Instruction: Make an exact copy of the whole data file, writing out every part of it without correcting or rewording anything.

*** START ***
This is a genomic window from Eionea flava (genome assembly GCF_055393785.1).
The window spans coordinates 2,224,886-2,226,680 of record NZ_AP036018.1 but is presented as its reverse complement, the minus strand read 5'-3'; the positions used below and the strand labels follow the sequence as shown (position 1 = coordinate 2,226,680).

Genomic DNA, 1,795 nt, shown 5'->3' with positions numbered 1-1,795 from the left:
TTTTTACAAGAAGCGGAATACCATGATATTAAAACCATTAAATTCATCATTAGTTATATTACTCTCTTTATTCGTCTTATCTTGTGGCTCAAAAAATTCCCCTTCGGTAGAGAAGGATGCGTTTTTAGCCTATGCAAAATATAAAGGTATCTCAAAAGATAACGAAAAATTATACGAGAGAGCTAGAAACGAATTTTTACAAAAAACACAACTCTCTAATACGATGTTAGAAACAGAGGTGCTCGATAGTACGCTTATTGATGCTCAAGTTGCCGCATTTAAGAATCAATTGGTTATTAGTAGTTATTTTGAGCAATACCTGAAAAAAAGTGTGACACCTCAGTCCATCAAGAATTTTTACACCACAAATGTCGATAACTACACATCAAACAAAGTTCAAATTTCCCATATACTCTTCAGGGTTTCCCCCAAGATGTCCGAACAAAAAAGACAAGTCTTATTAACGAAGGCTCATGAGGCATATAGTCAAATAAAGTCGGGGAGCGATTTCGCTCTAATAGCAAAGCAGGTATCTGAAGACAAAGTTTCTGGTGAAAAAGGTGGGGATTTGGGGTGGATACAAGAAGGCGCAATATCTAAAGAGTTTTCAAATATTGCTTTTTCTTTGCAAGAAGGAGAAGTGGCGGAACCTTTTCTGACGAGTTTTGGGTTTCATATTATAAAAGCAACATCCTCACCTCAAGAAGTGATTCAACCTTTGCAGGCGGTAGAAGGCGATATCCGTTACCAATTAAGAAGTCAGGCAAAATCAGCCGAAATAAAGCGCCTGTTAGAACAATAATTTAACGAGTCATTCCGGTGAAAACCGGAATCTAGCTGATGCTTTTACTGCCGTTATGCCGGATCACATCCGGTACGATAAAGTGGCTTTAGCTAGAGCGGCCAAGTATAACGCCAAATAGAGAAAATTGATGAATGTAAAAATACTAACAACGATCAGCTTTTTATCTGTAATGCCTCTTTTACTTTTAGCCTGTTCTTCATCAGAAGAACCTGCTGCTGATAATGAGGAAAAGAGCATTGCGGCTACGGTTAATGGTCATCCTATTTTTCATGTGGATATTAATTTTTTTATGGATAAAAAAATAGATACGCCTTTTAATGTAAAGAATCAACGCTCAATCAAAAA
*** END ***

This is a genomic window from Eionea flava (genome assembly GCF_055393785.1).
The window spans coordinates 2,224,886-2,226,680 of record NZ_AP036018.1 but is presented as its reverse complement, the minus strand read 5'-3'; the positions used below and the strand labels follow the sequence as shown (position 1 = coordinate 2,226,680).

Genomic DNA, 1,795 nt, shown 5'->3' with positions numbered 1-1,795 from the left:
TTTTTACAAGAAGCGGAATACCATGATATTAAAACCATTAAATTCATCATTAGTTATATTACTCTCTTTATTCGTCTTATCTTGTGGCTCAAAAAATTCCCCTTCGGTAGAGAAGGATGCGTTTTTAGCCTATGCAAAATATAAAGGTATCTCAAAAGATAACGAAAAATTATACGAGAGAGCTAGAAACGAATTTTTACAAAAAACACAACTCTCTAATACGATGTTAGAAACAGAGGTGCTCGATAGTACGCTTATTGATGCTCAAGTTGCCGCATTTAAGAATCAATTGGTTATTAGTAGTTATTTTGAGCAATACCTGAAAAAAAGTGTGACACCTCAGTCCATCAAGAATTTTTACACCACAAATGTCGATAACTACACATCAAACAAAGTTCAAATTTCCCATATACTCTTCAGGGTTTCCCCCAAGATGTCCGAACAAAAAAGACAAGTCTTATTAACGAAGGCTCATGAGGCATATAGTCAAATAAAGTCGGGGAGCGATTTCGCTCTAATAGCAAAGCAGGTATCTGAAGACAAAGTTTCTGGTGAAAAAGGTGGGGATTTGGGGTGGATACAAGAAGGCGCAATATCTAAAGAGTTTTCAAATATTGCTTTTTCTTTGCAAGAAGGAGAAGTGGCGGAACCTTTTCTGACGAGTTTTGGGTTTCATATTATAAAAGCAACATCCTCACCTCAAGAAGTGATTCAACCTTTGCAGGCGGTAGAAGGCGATATCCGTTACCAATTAAGAAGTCAGGCAAAATCAGCCGAAATAAAGCGCCTGTTAGAACAATAATTTAACGAGTCATTCCGGTGAAAACCGGAATCTAGCTGATGCTTTTACTGCCGTTATGCCGGATCACATCCGGTACGATAAAGTGGCTTTAGCTAGAGCGGCCAAGTATAACGCCAAATAGAGAAAATTGATGAATGTAAAAATACTAACAACGATCAGCTTTTTATCTGTAATGCCTCTTTTACTTTTAGCCTGTTCTTCATCAGAAGAACCTGCTGCTGATAATGAGGAAAAGAGCATTGCGGCTACGGTTAATGGTCATCCTATTTTTCATGTGGATATTAATTTTTTTATGGATAAAAAAATAGATACGCCTTTTAATGTAAAGAATCAACGCTCAATCAAAAA